China Eyes Quality Patents Amid Application Surge
date: 2014-05-29

China is moving to improve quality and structure of its patents amid the country's drive to foster innovation-driven development, a senior intellectual property (IP) official said on Tuesday.

"Though China is a big patent country, it is not a strong one," said Shen Changyu, director of the State Intellectual Property Office (SIPO), at a press conference.

Compared with developed countries, China has fewer patents featuring originality, and high or core value, Shen said.

The country has witnessed a continuous increase in the number of patent applications in recent years.

The government accepted nearly 2.38 million patent applications and authorized over 1.31 million in 2013. The number of invention patent applications was 825,000, up 26.3 percent year on year.

It is the first time in five years invention patent applications took up more than one third of the three types of applications, said Shen. The other two types are utility model and design.

"The patent application structure was further improved in the first quarter of 2014, as nearly 40 percent of applications were invention patent," said Shen.

To improve quality of patents, the SIPO is taking measures to tighten the authorization of low quality patents, increase proportion of invention patents, and favor patents of high technical value and with more promising market prospects, according to Shen.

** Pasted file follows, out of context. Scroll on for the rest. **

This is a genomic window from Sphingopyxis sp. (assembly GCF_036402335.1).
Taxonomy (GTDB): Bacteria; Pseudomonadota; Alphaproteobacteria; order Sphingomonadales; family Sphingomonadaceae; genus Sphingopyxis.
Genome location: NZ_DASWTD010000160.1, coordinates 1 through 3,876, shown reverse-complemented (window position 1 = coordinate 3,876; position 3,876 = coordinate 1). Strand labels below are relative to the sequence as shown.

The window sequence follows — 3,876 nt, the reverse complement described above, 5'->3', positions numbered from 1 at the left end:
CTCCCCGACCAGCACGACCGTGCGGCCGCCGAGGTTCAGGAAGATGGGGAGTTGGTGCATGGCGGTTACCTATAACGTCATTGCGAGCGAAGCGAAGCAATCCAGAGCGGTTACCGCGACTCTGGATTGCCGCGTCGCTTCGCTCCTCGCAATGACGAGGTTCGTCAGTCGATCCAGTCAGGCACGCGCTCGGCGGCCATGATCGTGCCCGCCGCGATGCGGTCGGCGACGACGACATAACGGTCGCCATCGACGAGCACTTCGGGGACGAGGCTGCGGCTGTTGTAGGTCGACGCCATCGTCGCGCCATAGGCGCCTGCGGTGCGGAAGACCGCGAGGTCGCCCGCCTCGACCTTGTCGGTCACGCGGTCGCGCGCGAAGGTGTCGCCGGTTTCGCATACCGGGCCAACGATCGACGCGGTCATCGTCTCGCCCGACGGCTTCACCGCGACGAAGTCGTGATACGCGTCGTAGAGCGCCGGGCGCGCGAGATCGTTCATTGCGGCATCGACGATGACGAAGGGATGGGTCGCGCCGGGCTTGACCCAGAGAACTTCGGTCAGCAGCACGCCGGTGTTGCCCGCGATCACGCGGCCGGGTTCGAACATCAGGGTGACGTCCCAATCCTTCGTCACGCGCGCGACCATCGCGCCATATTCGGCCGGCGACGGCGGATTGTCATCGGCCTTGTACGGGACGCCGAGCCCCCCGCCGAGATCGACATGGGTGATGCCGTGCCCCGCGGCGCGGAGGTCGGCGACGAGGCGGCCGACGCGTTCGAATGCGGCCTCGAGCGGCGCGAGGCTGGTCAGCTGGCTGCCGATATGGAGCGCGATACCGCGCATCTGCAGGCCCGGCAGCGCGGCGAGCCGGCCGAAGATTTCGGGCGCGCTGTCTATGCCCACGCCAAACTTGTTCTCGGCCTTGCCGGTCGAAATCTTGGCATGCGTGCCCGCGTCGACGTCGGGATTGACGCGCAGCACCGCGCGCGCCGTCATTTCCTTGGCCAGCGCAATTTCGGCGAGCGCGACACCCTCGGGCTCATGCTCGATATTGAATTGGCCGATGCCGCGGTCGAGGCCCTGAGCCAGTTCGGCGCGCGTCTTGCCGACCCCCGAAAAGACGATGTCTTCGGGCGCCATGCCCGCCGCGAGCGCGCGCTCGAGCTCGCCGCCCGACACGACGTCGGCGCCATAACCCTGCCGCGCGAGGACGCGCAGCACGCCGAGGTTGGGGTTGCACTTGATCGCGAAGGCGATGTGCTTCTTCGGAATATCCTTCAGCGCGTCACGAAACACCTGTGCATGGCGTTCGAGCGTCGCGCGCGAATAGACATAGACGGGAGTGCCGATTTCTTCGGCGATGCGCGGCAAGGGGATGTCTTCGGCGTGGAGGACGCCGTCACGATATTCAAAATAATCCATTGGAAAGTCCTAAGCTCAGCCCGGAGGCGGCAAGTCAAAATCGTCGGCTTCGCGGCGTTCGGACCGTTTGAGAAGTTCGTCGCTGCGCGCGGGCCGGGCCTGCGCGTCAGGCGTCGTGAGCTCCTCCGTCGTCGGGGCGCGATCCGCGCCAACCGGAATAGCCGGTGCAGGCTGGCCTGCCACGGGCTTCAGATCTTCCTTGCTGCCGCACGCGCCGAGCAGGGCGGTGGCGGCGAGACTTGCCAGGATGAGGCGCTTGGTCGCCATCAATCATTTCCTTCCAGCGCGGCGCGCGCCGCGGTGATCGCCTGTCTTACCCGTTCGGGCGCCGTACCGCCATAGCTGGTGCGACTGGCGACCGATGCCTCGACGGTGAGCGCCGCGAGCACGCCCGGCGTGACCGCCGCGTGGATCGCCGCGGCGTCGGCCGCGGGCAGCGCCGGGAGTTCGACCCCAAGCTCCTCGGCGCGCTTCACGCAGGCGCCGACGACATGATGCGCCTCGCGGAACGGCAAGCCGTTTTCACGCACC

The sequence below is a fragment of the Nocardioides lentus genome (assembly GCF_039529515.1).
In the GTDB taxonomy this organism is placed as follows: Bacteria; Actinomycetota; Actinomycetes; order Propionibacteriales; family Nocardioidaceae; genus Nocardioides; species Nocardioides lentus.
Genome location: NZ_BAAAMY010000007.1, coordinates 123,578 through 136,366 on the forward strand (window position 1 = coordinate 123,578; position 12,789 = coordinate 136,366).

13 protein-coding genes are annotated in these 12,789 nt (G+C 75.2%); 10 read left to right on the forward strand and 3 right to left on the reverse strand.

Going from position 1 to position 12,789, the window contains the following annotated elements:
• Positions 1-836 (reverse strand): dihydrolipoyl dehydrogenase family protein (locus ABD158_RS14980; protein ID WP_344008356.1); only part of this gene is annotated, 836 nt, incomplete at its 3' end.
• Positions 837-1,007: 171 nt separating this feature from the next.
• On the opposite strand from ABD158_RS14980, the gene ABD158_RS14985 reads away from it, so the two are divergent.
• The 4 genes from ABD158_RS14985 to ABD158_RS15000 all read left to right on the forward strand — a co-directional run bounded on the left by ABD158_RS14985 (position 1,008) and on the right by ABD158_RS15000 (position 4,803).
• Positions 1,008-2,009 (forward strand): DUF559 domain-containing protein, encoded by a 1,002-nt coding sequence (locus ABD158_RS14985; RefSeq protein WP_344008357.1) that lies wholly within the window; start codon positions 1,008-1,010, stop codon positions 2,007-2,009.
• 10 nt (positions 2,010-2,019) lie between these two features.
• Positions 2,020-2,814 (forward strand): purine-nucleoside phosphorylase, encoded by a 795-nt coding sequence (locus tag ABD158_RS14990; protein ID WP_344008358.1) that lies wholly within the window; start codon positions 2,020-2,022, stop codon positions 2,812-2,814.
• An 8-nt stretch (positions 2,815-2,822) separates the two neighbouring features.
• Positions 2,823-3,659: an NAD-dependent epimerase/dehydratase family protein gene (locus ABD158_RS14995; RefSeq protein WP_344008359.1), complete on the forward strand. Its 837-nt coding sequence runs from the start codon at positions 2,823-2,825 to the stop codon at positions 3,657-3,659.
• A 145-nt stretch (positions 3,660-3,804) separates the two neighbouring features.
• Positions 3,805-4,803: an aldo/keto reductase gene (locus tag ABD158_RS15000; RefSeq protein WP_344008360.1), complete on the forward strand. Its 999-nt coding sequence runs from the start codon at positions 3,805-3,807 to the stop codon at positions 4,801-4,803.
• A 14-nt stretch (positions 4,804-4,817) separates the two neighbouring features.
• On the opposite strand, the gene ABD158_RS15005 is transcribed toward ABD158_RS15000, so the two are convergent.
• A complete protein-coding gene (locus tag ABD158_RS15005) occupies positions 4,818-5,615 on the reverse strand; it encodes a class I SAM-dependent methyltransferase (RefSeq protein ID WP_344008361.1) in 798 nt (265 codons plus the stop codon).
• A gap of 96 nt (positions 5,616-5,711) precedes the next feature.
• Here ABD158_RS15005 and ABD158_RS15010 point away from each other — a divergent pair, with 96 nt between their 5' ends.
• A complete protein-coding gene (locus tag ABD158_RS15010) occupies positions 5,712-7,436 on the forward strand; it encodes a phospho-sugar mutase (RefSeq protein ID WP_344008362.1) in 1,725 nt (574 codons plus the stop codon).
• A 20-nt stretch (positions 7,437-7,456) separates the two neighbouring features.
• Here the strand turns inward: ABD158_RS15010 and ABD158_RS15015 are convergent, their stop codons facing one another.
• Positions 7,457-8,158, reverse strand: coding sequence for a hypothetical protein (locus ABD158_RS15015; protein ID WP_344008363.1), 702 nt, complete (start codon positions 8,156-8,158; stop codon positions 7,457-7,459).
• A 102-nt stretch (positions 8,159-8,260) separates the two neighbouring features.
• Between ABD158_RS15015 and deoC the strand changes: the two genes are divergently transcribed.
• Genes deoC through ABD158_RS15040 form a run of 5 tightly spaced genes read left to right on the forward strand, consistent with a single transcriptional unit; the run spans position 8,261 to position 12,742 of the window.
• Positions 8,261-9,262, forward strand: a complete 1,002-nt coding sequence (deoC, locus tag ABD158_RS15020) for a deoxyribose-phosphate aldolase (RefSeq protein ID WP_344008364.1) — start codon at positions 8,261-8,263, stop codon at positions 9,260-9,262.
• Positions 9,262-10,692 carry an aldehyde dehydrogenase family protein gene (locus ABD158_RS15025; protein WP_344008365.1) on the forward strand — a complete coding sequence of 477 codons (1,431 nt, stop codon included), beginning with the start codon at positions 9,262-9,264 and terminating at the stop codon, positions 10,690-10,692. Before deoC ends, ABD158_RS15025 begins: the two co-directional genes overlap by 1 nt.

China has strengthened protection and law enforcement of IP rights.

About 53,000 people suspected of IP rights infringement and producing and selling fake goods were seized by police in 2013.

They were involved in about 59,000 cases with an estimated value of 40.6 billion yuan (about 6.51 billion U.S. dollars), figures released by the SIPO during the press conference showed.

Courts nationwide accepted 88,583 civil cases and 2,886 administrative cases of IP rights infringement last year and closed about 10,000 related cases, according to SIPO figures.

The Chinese government has invested hundreds of millions of U.S. dollars in buying copyrighted software since 2010, when China launched an anti-piracy drive among government agencies, Yan Xiaohong, National Copyright Administration deputy director, told the press conference.

By the end of 2013, all government agencies above county level had been examined, and their practices of buying pirated software had been corrected, Yan said.

In light of increasing IP disputes between China and the United States as trade exchanges enhanced, Shen advised companies to improve self-protection by filing patent applications overseas ahead of entering the international market.

"China has become a major target and the biggest victim of the U.S.'s Section 337 probe," Shen said, encouraging Chinese companies under investigation to respond actively.

Section 337 investigations conducted by the U.S. International Trade Commission usually involve claims concerning intellectual property rights, including patent and trademark infringement allegations on imported goods.

Chinese companies should be good at and have the courage to use IP rules to safeguard their own rights in the face of disputes, he said.